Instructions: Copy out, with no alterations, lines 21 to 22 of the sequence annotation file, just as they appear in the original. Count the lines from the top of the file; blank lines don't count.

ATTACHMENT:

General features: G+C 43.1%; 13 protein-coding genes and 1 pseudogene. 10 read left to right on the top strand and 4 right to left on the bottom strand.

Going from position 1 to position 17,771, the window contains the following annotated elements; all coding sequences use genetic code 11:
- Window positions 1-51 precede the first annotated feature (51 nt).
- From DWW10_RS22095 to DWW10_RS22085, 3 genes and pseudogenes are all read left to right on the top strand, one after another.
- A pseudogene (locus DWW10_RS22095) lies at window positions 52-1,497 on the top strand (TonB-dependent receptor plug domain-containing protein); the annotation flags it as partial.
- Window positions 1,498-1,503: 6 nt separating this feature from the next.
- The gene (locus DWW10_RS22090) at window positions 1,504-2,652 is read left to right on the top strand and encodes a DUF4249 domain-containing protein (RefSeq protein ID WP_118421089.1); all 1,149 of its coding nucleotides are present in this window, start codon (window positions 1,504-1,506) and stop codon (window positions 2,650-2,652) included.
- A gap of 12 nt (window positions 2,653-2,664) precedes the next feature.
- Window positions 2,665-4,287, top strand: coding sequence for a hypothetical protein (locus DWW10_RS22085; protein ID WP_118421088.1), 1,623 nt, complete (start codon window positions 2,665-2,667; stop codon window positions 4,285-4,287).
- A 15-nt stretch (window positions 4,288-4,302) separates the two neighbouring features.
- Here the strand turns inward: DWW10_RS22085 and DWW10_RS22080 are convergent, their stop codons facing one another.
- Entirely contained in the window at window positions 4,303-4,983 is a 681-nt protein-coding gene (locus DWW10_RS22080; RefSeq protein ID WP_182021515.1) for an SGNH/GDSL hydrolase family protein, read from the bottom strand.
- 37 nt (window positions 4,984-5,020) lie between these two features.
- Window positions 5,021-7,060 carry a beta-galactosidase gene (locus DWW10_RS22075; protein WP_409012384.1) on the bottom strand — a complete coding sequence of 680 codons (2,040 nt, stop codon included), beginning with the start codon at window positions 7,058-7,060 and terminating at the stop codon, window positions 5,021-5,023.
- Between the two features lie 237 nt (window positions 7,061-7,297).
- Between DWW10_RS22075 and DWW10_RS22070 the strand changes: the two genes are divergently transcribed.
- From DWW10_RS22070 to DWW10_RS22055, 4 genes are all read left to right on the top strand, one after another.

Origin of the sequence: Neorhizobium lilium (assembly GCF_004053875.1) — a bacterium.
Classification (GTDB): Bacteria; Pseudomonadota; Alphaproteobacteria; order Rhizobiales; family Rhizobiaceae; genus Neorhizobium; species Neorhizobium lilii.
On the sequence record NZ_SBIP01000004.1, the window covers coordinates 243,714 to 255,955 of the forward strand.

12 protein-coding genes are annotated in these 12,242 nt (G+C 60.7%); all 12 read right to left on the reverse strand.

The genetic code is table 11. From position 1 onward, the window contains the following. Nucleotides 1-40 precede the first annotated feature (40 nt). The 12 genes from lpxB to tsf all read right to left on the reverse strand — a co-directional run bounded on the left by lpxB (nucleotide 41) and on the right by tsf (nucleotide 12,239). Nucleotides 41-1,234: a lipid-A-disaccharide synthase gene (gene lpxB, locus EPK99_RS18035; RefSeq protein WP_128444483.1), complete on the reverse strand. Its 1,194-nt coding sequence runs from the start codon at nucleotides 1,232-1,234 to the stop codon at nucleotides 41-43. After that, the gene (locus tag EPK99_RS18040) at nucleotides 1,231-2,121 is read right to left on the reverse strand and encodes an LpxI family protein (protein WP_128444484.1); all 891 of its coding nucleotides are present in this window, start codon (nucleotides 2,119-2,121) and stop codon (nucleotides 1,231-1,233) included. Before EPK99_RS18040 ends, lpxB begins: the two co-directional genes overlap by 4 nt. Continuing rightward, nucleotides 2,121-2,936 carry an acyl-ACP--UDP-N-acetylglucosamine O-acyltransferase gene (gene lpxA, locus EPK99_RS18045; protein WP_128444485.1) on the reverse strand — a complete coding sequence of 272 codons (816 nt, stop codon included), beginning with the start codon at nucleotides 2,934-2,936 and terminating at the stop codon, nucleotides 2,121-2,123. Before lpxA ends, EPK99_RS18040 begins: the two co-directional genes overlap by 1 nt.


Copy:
12 protein-coding genes are annotated in these 12,242 nt (G+C 60.7%); all 12 read right to left on the reverse strand.

The genetic code is table 11. From position 1 onward, the window contains the following. Nucleotides 1-40 precede the first annotated feature (40 nt). The 12 genes from lpxB to tsf all read right to left on the reverse strand — a co-directional run bounded on the left by lpxB (nucleotide 41) and on the right by tsf (nucleotide 12,239). Nucleotides 41-1,234: a lipid-A-disaccharide synthase gene (gene lpxB, locus EPK99_RS18035; RefSeq protein WP_128444483.1), complete on the reverse strand. Its 1,194-nt coding sequence runs from the start codon at nucleotides 1,232-1,234 to the stop codon at nucleotides 41-43. After that, the gene (locus tag EPK99_RS18040) at nucleotides 1,231-2,121 is read right to left on the reverse strand and encodes an LpxI family protein (protein WP_128444484.1); all 891 of its coding nucleotides are present in this window, start codon (nucleotides 2,119-2,121) and stop codon (nucleotides 1,231-1,233) included. Before EPK99_RS18040 ends, lpxB begins: the two co-directional genes overlap by 4 nt. Continuing rightward, nucleotides 2,121-2,936 carry an acyl-ACP--UDP-N-acetylglucosamine O-acyltransferase gene (gene lpxA, locus EPK99_RS18045; protein WP_128444485.1) on the reverse strand — a complete coding sequence of 272 codons (816 nt, stop codon included), beginning with the start codon at nucleotides 2,934-2,936 and terminating at the stop codon, nucleotides 2,121-2,123. Before lpxA ends, EPK99_RS18040 begins: the two co-directional genes overlap by 1 nt.